The World Heritage site in Laos is endangered by mega-projects and Mekong dams.
Luang Prabang was once the capital of the powerful kingdom of Lane Xang (the Kingdom of a Million Elephants), whose wealth and influence were linked to its strategic location on the Silk Route. The city was also the center of Buddhism in the region.
A local artist and professor, who prefers to remain anonymous, describes the uniqueness of Luang Prabang as the “crossroads where many cultures meet together.”
“It is too bad,” the professor adds, “that ASEAN only cares about corridors of trade, investment, and economy with little interest in promoting a regional corridor for culture.”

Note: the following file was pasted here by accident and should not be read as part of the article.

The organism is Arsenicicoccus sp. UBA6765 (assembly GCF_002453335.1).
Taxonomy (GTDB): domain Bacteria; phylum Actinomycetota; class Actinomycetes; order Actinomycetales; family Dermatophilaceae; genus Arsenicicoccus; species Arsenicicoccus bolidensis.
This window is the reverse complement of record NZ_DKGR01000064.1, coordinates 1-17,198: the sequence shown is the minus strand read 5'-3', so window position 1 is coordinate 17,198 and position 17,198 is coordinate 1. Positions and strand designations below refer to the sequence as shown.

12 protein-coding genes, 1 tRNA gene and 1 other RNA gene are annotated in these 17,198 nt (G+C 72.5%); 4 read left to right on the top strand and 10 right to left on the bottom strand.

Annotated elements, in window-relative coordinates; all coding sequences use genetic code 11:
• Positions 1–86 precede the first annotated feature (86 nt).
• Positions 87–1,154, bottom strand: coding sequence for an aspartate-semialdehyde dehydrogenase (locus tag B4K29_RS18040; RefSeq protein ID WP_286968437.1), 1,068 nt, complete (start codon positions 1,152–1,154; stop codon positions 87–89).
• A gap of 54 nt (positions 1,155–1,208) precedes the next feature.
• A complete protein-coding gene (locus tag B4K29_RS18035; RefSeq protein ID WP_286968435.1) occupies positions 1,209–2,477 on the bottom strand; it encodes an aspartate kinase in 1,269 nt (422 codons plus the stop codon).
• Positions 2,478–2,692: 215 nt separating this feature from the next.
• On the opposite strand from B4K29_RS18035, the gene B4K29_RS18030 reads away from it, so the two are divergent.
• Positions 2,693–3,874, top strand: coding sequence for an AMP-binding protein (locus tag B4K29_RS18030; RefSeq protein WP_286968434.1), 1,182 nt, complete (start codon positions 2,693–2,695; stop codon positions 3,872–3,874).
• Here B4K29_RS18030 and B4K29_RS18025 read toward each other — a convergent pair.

Thanks to receiving recognition as a UNESCO World Heritage Site in 1995, the cultural treasures of Laos have been well-preserved, winning numerous awards since 2006.
But how much longer can this UNESCO conservation success story be maintained as a cultural oasis while surrounded by the menacing threats of modernity and mega-developments?
The soul of Luang Prabang is under siege. The huge pillars of a new railway bridge under construction, towering over the Mekong, are an everyday reminder of an uncertain future. China’s high-speed rail from Kunming in Yunnan province will be slicing through the beautiful tranquility of Luang Prabang by 2021.